Mr Andrew Mackay and Ms Julie Kirkbride - Standards and Privileges Committee Contents


77.  Extract from article in the News of the World, 24 May 2009

Double dipping MPs in another dodgy deal

THE husband and wife Tory MPs who have been "double-dipping" expenses so the taxpayer funds BOTH their homes were last night caught up in a new scandal.

Julie Kirkbride and Andrew Mackay are letting her brother live rent-free in their mansion flat that WE pay for, the News of the World can reveal.

And the brother, Ian Kirkbride, is even listed as running a BUSINESS from the apartment in a stately home near Bromsgrove, Worcs.

Last night, as Mackay, 59, agreed to stand down at the next election after a talking-to from party leader David Cameron, his wife spluttered: "Ian spends a lot of time there because he's the carer of my child.

"I couldn't cope without that help."

She insisted her 59-year-old brother does not pay any rent and only uses the property when her son is home.

Rules

But a gardener at the country estate says he's there ALL the time . . . and son [name], aged nine, is at school all week 116 miles away in London.

When questioned, Ms Kirkbride, 48, admitted: "There are times when Ian's there and not looking after my son." And she revealed she also has an au pair.

Last night the MP claimed she had done nothing wrong and her brother only stayed with her from "time to time".

But in two interviews with the News of the World she failed to explain why he filed the address as his main residence on forms he submitted to Companies House for his business.

He is also listed there not as a child carer, but a director and IT consultant.

Meanwhile, Ms Kirkbride has been claiming more than £1,000 a month in mortgage payments on the apartment which she named as her second home—plus thousands more for maintenance.

Under Commons rules only an MP's direct family—spouses and children—are supposed to share the second home. Last June she wrote to Parliament's Fees Office telling them she had been forced to extend the apartment "accommodating the needs of our growing family."

Ms Kirkbride told us: "If you want more women with children to go into Parliament we can't manage without carers and that's who Ian is. He does it mainly in Bromsgrove."

There was no sign of son [name] in her [car] when she left the property yesterday morning. The schoolboy is also listed as a shareholder in his uncle's company [name].

But Mrs Kirkbride claimed: "It was a paper company, it never traded." However, she did confirm her brother had two other directorships in companies based in another county and also looked after her aged mother in [name of town].

...

The couple bought the three-bedroom apartment [address] near Bromsgrove, in 1997. Commons expenses files show that, in 2005, Ms Kirkbride declared the flat her second home and collected £21,613 in expenses.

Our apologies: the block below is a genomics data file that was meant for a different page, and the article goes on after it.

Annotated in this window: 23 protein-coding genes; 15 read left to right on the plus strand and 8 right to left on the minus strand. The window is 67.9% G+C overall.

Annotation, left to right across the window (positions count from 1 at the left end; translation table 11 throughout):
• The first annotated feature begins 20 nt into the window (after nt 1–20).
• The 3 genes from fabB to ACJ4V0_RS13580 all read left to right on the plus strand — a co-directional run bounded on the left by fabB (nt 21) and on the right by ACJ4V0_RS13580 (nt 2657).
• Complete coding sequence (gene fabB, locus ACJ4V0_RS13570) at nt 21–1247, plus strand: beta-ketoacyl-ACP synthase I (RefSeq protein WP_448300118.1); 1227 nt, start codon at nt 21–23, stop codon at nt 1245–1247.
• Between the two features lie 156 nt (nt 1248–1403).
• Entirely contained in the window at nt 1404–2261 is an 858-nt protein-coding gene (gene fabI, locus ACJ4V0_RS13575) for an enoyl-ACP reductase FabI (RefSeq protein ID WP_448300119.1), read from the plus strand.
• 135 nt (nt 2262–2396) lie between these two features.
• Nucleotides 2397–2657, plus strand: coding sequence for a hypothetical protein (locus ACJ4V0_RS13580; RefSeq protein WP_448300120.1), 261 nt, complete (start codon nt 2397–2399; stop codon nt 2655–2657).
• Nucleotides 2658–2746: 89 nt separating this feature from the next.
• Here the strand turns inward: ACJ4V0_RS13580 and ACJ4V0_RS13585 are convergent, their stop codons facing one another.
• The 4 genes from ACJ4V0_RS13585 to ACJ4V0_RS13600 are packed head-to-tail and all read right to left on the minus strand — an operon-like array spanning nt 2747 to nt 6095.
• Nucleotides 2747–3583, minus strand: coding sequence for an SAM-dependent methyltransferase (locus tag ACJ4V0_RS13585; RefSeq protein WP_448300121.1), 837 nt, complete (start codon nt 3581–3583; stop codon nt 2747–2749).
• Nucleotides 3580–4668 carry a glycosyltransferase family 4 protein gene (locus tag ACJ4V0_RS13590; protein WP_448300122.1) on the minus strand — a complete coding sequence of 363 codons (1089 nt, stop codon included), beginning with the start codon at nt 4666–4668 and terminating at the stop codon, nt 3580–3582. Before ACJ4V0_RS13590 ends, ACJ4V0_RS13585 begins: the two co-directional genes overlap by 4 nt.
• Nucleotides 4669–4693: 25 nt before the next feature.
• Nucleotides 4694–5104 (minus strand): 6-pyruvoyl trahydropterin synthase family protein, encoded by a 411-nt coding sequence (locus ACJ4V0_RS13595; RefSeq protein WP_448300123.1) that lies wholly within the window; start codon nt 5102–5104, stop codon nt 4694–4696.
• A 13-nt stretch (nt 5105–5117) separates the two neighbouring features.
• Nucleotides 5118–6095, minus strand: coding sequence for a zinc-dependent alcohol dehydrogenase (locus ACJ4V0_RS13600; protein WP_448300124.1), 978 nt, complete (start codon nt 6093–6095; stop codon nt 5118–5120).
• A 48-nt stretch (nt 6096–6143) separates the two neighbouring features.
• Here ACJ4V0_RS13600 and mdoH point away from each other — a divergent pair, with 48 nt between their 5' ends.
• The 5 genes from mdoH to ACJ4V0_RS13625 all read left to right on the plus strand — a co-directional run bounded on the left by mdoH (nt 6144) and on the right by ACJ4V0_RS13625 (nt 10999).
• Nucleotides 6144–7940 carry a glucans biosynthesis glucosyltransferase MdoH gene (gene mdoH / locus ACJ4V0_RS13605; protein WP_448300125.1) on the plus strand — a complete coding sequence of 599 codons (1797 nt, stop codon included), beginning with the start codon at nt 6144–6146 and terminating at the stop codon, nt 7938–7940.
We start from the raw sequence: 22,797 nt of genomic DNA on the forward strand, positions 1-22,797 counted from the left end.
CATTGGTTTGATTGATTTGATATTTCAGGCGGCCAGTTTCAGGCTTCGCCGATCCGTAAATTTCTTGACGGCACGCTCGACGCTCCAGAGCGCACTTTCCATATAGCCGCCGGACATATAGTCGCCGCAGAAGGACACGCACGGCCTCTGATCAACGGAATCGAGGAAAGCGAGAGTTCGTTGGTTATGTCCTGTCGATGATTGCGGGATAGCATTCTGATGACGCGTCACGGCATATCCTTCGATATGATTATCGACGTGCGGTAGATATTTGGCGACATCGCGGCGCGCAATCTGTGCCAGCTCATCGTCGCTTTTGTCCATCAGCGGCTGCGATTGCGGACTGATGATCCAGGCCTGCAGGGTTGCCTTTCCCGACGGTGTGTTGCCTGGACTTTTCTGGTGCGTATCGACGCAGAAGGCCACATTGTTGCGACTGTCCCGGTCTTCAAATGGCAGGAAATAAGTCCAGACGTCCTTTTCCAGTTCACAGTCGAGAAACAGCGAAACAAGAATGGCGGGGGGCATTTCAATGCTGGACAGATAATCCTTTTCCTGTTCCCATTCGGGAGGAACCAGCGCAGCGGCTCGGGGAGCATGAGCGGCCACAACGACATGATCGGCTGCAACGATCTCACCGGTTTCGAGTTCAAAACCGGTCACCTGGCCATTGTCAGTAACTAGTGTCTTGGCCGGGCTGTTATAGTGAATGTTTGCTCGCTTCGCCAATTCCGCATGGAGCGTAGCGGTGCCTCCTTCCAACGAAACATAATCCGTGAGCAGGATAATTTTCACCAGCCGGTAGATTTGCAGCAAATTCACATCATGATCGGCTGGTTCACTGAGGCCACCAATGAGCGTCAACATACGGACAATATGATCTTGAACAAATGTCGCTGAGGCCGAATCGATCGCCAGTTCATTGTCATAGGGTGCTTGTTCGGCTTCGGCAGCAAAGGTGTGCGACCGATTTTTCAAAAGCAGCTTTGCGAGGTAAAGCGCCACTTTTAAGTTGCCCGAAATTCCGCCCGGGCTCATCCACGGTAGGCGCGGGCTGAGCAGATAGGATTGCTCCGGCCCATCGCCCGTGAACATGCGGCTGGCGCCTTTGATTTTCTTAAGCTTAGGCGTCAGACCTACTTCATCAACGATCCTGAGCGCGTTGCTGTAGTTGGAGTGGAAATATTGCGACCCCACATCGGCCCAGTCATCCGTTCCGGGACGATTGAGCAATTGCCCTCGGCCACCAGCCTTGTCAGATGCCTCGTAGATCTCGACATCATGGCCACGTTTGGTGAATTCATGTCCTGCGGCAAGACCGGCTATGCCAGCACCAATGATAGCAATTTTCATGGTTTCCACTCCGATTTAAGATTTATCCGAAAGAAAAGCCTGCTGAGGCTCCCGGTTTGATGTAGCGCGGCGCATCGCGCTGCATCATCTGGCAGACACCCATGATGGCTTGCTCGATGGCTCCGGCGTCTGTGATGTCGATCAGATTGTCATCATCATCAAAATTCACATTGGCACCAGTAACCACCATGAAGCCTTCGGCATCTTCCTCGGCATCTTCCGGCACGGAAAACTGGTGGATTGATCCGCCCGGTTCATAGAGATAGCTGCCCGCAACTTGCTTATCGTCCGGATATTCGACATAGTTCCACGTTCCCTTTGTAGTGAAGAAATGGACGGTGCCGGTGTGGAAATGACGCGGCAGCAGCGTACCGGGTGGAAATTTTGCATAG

Her husband—MP for Bracknell, Berks—told the Fees Office it was his MAIN home. Under Commons rules, MPs are supposed to pay for one home themselves, while the taxpayer picks up the tab for their second. But between 2005 and 2008 Ms Kirkbride claimed £66,763 on the exclusive [Bromsgrove] apartment.

At the same time Mr Mackay received £66,192 for their London house, claiming that as his SECOND home.

In one year alone Ms Kirkbride claimed £2,169 for cleaning, £2,466 for service charges, £1,545 on food, £501 on curtains, £639 on a bed and £828 for carpets at their converted Georgian flat.

Her husband claimed more than £1,000 a month in mortgage interest payments on their joint Westminster flat.

Ms Kirkbride used her Additional Costs Allowance to claim more than £900 a month on paying off the mortgage for their family home near her constituency. That went up last year after she increased their mortgage by £50,000 to pay for an extension.

They even claimed for each other's travel costs, with Kirkbride claiming £1,392 under the category "spouse travel" while Mackay claimed £408.

Scrutiny

Last year, the Bromsgrove MP took out another £50,000 mortgage on the property and her mortgage interest claims on the home loan increased from £900 to £1,171.

When she wrote to the Fees Office to explain her increased mortgage charges, they replied saying the letter "suggests her designated second home is in fact her primary residence." But in all her correspondence she failed to mention her brother was living there.

When initially confronted over double-dipping, Ms Kirkbride defended her expenses as "both permissible and reasonable." She added: "I believe that I was operating perfectly properly within the system."

24 May 2009


 
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